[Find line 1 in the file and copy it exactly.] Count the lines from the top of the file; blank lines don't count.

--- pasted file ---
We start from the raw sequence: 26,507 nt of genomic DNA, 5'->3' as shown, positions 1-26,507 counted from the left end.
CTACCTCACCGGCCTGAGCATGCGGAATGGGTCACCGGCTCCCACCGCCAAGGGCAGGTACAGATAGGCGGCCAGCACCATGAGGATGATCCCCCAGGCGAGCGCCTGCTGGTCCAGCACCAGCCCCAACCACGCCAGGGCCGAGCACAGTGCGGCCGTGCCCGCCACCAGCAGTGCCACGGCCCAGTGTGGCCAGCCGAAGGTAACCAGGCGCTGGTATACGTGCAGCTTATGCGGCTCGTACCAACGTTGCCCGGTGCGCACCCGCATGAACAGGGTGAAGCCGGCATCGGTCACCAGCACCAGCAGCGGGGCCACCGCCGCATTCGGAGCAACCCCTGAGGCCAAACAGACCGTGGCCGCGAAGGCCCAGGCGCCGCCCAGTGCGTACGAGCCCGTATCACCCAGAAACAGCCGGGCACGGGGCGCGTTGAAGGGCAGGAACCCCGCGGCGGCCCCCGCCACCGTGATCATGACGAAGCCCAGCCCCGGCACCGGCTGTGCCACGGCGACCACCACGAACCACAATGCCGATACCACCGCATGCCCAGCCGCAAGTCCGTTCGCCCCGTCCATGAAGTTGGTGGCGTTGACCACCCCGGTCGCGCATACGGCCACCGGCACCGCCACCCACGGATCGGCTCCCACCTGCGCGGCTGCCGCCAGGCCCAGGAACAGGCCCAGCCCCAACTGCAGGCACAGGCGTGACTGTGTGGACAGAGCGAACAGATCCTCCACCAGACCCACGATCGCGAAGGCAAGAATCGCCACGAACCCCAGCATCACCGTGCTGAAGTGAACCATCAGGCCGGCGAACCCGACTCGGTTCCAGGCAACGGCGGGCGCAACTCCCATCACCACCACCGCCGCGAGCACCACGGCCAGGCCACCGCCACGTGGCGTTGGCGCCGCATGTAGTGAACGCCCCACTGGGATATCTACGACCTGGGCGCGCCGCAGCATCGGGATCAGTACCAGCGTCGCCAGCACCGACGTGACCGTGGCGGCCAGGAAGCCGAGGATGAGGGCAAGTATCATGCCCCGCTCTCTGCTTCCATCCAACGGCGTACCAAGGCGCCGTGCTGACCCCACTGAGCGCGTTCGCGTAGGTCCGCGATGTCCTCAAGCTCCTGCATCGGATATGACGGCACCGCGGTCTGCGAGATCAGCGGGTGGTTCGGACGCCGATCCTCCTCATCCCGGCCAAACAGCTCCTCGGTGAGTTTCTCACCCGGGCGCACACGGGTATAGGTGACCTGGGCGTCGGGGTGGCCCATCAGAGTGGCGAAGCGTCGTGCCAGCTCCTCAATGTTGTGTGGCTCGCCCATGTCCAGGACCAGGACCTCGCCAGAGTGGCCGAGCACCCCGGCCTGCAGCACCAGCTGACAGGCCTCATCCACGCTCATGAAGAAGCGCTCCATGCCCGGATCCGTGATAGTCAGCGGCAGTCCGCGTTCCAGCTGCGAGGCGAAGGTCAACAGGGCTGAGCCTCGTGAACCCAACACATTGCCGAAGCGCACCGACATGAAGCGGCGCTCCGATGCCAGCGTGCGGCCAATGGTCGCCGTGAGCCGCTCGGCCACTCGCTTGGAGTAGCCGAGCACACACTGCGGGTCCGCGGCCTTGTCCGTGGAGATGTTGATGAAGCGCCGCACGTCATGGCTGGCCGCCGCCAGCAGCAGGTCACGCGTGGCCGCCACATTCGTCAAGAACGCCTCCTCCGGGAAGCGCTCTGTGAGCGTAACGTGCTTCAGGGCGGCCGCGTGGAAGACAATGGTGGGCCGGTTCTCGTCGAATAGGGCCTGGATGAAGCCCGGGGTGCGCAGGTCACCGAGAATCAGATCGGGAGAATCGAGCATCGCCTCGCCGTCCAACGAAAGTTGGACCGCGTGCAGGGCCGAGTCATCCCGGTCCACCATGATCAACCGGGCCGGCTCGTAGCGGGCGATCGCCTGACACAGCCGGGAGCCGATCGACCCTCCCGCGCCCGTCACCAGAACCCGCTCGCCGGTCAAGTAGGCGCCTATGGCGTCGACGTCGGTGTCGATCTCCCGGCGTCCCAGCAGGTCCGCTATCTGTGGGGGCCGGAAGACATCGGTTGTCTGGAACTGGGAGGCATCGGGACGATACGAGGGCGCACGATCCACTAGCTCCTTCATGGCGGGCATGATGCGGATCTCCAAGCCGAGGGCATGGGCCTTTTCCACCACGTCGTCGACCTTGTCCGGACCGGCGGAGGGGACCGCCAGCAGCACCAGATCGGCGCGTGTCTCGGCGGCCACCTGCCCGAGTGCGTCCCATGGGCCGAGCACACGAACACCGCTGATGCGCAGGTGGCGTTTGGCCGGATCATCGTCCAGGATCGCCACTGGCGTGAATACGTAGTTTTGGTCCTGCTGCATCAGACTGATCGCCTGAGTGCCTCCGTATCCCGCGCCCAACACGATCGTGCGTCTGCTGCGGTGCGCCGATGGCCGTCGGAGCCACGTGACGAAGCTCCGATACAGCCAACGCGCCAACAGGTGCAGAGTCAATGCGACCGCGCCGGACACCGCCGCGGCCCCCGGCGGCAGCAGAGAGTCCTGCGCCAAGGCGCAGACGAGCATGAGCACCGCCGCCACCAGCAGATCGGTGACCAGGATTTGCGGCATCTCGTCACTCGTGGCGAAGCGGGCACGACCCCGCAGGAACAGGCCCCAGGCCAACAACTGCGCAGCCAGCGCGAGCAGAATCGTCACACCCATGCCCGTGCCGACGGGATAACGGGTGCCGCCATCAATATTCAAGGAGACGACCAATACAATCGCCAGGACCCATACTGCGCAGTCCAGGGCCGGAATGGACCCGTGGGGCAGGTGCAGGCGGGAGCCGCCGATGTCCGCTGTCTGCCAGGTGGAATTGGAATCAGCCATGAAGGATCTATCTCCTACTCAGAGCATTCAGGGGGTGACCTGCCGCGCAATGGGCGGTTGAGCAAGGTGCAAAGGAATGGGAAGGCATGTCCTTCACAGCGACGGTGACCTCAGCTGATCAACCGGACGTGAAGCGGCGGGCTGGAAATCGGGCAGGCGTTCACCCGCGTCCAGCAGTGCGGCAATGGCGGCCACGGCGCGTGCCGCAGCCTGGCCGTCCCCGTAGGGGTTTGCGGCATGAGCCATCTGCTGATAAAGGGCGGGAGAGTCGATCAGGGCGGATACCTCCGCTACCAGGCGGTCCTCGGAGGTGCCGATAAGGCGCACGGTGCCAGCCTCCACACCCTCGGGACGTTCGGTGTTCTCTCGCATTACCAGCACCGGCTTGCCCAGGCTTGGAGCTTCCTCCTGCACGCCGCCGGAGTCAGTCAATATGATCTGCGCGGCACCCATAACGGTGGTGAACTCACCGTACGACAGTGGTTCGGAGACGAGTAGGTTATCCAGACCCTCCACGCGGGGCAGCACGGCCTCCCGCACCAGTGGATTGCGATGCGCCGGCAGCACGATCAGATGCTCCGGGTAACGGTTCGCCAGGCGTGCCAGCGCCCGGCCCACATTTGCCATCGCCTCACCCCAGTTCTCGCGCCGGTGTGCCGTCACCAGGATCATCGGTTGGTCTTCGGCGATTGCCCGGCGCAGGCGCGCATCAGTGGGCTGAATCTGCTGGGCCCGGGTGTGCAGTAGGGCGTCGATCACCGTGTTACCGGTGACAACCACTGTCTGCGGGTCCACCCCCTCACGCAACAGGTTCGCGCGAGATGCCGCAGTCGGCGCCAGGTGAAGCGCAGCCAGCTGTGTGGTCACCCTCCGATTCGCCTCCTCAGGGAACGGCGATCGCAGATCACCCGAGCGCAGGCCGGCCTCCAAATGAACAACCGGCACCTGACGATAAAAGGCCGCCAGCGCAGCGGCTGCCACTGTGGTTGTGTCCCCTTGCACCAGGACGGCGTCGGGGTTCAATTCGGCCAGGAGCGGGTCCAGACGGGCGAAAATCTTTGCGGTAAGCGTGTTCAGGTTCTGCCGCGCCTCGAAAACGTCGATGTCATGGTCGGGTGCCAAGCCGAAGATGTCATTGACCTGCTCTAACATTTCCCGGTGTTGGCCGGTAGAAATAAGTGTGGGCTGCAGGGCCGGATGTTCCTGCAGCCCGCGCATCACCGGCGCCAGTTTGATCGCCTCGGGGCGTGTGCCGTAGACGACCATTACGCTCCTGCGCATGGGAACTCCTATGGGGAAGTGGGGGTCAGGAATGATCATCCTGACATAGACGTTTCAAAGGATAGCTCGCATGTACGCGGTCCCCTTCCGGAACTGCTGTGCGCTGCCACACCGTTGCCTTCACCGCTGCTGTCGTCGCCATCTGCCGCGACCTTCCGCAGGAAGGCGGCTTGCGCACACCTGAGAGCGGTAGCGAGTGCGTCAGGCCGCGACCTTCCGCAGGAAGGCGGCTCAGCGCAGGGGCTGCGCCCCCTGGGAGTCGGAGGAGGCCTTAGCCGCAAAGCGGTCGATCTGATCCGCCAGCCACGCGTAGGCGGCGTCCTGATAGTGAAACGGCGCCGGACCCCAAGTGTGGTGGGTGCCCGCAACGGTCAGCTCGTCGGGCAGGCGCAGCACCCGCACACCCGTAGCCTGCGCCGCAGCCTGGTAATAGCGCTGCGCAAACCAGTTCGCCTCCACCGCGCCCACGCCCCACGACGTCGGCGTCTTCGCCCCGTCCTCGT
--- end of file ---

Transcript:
We start from the raw sequence: 26,507 nt of genomic DNA, 5'->3' as shown, positions 1-26,507 counted from the left end.